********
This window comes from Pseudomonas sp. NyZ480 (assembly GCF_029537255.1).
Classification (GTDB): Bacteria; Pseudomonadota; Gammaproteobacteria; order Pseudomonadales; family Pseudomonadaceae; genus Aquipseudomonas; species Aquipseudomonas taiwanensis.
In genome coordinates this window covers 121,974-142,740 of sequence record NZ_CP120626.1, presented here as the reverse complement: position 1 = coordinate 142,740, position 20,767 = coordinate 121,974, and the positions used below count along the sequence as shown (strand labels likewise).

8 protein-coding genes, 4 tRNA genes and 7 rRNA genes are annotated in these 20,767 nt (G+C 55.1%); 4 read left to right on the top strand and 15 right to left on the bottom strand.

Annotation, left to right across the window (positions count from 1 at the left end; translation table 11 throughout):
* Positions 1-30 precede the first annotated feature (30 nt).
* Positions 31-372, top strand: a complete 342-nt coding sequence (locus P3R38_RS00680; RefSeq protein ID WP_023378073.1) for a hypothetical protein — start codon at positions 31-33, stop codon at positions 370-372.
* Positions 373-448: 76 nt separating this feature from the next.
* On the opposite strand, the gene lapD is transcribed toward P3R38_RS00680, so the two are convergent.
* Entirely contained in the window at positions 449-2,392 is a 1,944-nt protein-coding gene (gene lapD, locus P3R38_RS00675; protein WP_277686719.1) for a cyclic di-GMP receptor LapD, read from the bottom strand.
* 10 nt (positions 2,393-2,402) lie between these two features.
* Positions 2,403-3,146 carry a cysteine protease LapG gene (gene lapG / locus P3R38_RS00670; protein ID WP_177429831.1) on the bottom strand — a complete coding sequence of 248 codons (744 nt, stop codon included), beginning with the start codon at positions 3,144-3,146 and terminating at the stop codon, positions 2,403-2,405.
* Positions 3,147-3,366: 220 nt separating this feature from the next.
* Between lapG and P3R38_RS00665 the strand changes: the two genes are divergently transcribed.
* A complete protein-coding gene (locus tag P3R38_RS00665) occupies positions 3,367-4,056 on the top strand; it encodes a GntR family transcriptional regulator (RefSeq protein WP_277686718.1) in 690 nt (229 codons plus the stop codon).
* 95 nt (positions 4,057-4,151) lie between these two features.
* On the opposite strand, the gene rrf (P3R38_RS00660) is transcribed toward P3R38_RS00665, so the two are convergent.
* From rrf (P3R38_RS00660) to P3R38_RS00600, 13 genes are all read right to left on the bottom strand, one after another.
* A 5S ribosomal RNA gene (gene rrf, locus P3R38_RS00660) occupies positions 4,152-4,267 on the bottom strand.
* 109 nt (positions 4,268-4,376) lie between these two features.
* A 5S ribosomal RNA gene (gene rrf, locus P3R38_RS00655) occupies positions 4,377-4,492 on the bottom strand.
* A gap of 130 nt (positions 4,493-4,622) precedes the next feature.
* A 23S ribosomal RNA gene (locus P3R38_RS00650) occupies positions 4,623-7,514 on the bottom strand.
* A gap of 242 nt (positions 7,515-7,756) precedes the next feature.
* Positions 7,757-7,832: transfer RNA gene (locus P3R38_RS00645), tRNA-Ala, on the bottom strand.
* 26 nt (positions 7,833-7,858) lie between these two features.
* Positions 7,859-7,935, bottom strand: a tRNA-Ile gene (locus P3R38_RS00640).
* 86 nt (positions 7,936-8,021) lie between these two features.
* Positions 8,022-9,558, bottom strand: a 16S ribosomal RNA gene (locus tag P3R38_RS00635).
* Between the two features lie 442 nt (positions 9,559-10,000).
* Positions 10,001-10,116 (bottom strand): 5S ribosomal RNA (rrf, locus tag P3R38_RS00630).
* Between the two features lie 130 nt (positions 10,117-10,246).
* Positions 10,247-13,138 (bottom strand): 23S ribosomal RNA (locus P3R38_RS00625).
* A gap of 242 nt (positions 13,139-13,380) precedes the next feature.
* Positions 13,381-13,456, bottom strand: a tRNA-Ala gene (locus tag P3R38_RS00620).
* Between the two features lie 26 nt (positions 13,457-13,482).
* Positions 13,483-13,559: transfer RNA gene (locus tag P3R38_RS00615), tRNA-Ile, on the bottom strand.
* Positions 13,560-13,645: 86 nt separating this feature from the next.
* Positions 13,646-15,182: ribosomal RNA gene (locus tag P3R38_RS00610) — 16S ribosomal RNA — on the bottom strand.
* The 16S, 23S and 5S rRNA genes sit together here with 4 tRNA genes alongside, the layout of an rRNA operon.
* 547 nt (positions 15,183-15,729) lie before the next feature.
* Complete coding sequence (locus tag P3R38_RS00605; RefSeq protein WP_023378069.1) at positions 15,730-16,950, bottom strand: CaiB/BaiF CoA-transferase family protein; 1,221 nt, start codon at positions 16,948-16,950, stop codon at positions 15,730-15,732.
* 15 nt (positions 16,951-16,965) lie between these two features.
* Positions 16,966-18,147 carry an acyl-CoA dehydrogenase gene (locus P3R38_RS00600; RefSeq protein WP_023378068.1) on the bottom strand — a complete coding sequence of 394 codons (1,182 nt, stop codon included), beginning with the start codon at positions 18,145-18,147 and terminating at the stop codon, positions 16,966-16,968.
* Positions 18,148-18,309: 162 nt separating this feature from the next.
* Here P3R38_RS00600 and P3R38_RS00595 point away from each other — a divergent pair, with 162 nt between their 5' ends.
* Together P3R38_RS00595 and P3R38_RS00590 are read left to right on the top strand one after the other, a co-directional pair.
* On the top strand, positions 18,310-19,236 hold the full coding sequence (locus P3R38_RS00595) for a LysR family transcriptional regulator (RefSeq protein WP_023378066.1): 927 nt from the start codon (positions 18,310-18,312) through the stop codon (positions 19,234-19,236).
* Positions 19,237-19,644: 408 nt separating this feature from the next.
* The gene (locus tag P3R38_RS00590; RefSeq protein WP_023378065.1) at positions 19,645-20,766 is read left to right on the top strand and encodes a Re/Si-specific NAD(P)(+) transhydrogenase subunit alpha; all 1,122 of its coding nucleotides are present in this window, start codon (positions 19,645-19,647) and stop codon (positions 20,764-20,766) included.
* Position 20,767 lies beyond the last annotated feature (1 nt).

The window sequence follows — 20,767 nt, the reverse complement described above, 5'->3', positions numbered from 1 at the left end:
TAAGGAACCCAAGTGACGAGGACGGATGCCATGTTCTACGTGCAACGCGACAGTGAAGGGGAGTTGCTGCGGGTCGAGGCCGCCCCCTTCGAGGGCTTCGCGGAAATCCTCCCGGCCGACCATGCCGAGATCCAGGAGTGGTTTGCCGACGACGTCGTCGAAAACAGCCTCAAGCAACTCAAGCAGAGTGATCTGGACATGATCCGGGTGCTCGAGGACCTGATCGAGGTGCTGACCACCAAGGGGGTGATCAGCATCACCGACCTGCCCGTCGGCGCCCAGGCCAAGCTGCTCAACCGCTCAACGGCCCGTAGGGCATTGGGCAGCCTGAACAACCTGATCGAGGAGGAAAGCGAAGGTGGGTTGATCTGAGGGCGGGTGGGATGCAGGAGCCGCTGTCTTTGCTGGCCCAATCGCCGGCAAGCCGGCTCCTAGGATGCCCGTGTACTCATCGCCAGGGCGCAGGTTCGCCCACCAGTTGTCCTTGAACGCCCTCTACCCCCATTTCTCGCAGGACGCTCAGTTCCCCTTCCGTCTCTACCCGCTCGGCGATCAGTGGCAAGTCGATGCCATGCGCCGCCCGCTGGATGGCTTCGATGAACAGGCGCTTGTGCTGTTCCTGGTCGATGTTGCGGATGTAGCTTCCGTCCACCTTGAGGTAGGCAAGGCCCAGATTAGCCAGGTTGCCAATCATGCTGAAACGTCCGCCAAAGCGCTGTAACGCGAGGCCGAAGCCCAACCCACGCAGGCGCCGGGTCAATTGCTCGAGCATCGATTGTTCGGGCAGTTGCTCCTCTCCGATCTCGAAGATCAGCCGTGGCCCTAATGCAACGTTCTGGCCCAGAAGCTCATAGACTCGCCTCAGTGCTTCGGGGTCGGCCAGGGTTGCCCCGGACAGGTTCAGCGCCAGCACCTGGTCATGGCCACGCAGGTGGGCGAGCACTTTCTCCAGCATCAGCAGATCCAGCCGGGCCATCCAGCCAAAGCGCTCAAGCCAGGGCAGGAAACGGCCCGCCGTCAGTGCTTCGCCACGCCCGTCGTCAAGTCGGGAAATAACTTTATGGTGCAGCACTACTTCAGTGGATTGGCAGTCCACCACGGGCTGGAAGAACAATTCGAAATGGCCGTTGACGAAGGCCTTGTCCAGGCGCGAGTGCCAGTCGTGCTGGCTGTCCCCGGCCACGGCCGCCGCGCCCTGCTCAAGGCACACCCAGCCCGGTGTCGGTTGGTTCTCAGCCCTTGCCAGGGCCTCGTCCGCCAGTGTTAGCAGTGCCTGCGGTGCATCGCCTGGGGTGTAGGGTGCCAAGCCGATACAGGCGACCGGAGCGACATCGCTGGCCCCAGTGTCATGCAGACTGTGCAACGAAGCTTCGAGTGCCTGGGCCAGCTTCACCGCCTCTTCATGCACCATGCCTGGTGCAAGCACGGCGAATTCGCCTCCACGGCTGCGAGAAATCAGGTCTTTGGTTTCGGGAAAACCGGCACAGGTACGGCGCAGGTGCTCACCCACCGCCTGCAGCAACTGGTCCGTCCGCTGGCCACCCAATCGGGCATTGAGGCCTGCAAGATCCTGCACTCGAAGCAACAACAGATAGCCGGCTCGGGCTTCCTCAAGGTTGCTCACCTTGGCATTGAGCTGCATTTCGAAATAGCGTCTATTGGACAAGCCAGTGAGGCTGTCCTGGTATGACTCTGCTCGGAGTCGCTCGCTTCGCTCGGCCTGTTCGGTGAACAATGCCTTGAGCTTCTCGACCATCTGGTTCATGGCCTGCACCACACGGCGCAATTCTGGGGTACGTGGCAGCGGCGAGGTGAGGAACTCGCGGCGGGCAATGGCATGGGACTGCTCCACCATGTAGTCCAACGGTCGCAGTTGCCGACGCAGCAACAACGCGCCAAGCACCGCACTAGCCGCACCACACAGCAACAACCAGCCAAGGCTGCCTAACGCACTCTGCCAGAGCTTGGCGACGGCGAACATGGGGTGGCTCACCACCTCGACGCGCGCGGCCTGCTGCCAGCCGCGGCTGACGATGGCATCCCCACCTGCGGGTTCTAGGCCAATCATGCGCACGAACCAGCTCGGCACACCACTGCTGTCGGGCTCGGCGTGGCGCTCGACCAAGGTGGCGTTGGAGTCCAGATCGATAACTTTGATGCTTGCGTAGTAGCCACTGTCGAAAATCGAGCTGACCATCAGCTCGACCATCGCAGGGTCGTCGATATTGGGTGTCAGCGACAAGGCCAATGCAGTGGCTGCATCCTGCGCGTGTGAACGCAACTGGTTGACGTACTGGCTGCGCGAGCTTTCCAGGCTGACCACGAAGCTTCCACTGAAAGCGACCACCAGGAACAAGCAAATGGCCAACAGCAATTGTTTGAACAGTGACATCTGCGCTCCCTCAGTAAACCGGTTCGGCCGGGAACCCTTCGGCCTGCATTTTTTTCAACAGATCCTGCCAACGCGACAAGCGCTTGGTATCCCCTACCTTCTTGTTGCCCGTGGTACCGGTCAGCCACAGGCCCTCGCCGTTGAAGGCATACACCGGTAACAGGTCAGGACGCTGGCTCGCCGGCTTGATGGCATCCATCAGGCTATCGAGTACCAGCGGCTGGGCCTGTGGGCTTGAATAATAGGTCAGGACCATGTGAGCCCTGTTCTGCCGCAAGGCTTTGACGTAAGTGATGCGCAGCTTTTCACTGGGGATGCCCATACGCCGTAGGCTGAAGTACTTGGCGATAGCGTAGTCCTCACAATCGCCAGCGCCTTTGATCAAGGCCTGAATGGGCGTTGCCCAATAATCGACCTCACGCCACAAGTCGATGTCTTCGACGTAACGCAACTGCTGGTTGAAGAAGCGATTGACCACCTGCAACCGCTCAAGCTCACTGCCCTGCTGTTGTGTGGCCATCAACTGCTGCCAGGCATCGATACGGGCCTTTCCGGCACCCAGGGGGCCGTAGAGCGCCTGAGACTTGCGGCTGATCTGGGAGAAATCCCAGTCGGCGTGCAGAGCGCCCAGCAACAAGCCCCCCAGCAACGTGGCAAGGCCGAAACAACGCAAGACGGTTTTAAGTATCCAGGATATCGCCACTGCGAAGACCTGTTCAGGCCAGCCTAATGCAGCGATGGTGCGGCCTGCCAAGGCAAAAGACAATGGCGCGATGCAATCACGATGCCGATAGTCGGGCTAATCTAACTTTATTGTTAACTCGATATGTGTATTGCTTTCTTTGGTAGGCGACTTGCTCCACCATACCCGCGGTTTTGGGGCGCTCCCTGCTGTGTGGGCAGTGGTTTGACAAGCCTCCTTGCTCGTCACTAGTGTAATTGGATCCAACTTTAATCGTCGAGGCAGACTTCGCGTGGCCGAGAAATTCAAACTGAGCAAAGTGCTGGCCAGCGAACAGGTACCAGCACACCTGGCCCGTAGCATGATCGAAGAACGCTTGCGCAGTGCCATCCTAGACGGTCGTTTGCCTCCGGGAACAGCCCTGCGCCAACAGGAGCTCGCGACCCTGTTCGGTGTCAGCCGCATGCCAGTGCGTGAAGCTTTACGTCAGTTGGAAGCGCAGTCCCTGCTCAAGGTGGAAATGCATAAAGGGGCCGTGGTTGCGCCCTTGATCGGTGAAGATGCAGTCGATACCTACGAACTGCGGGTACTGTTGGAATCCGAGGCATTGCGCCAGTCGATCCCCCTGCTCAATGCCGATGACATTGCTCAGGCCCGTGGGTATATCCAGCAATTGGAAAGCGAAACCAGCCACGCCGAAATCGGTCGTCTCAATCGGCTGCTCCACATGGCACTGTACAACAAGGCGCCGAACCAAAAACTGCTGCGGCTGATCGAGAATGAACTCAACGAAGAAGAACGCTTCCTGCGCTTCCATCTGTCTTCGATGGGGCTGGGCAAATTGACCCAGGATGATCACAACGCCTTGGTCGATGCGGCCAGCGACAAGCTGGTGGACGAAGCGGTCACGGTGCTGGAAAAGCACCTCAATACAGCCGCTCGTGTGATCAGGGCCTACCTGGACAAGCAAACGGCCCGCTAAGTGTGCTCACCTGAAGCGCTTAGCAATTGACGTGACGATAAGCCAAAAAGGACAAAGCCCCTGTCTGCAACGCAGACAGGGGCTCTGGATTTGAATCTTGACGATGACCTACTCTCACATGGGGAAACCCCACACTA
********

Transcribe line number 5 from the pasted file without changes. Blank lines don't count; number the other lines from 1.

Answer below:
Annotation, left to right across the window (positions count from 1 at the left end; translation table 11 throughout):